Advanced search
Start date
Betweenand

Mixed forest plantations for climate change mitigation and adaptation - MixForChange

Grant number: 19/24318-6
Support type:BIOTA-FAPESP Program - Regular Research Grants
Duration: December 01, 2020 - November 30, 2023
Field of knowledge:Agronomical Sciences - Forestry Resources and Forestry Engineering - Forestry
Cooperation agreement: Biodiversa
Principal Investigator:Pedro Henrique Santin Brancalion
Grantee:Pedro Henrique Santin Brancalion
Principal investigator abroad: Joannes Guillemot
Institution abroad: Centre de Coopération Internationale en Recherche Agronomique pour le Développement (CIRAD), France
Home Institution: Escola Superior de Agricultura Luiz de Queiroz (ESALQ). Universidade de São Paulo (USP). Piracicaba , SP, Brazil

Abstract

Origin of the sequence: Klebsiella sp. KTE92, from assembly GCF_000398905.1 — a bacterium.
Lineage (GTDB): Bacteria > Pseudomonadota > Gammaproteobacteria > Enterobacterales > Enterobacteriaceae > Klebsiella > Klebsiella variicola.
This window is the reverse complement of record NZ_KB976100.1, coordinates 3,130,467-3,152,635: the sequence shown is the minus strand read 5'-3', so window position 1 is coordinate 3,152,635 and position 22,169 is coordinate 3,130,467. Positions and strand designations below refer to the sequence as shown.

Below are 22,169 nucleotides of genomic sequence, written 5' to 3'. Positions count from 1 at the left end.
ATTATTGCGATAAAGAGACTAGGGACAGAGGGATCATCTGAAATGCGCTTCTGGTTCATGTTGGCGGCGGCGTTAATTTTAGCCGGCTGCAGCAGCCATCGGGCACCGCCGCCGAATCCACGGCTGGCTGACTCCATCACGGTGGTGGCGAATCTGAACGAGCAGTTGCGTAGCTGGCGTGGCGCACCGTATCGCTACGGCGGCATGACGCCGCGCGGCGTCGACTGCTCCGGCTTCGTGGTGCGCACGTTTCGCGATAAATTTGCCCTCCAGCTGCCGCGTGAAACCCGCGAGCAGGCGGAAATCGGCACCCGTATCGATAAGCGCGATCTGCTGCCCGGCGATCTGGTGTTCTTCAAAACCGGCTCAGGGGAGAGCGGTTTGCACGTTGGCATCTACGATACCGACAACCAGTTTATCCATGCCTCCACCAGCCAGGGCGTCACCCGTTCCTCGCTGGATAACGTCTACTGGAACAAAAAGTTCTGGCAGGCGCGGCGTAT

Forest restoration and afforestation with native tree species has therefore recently received a wide international attention as a crucial opportunity for mitigating climate change (CC). Yet, the ongoing increase in biotic and abiotic stress driven by CC puts forests under threat. In the face of CC, adaptation and mitigation by forests are ultimately linked, because the ability of forests to sequester carbon (C) in the long run depends on the ability of tree species to cope with multiple stresses. A growing body of evidence suggests that mixed forest plantations, i.e., plantations where several tree species are mixed, may be more efficient in sequestrating C, while better coping with CC-related stress. Mixed plantations thus represent an important nature-based solution for CC mitigation and adaptation. However, monocultures still dominate the world's forest plantations. The reasons for the apparent aversion for mixed plantations among forest owners and decision makers need to be identified and addressed in future forest policies to promote the large-scale expansion of CC-resistant mixed forest plantations. One of the possible factor that may have prevented the expansion of mixed plantations at large scales is an insufficient scientific evidence base for decision makers. Using an existing global network of forest biodiversity experiments (TreeDivNet), we will provide a mechanistic understanding of how tree diversity, species identities and management (thinning and fertilization) influence the potential of mixed forest plantations to mitigate (C sequestration) and adapt (drought resistance) to CC. In addition, we will translate this knowledge into recommendations and guidelines for forest managers and policy-makers. The design of TreeDivNet experiments allows detection of causal relationships between tree diversity, management (incl. thinning and fertilization) and forest ecosystem functioning (incl. C sequestration). This mechanistic understanding and the contrasting environmental contexts embedded in the global network of TreeDivNet experiments will allow us to scale-up our findings beyond case studies to provide evidence-based guidelines for mixed plantation management in a broad range of environments. Moreover, MixForChange will analyse in a common framework, and at unprecedented scale, synergies and trade-offs between the CC mitigation and adaptation potential of mixed plantations and the fulfillment of stakeholders' objectives. This - currently missing - science base is a prerequisite to the large scale implementation of mixed plantation, which require both technical knowledge and acceptance by forest owners and stakeholders. The societal impact of MixForChange will be ensured by a strong focus on knowledge transfer and capacity-building at all levels of forest-policy and management decisions. Doing so, MixForChange will make an important contribution to promoting mixed forest plantations as nature-based solutions to fight CC. (AU)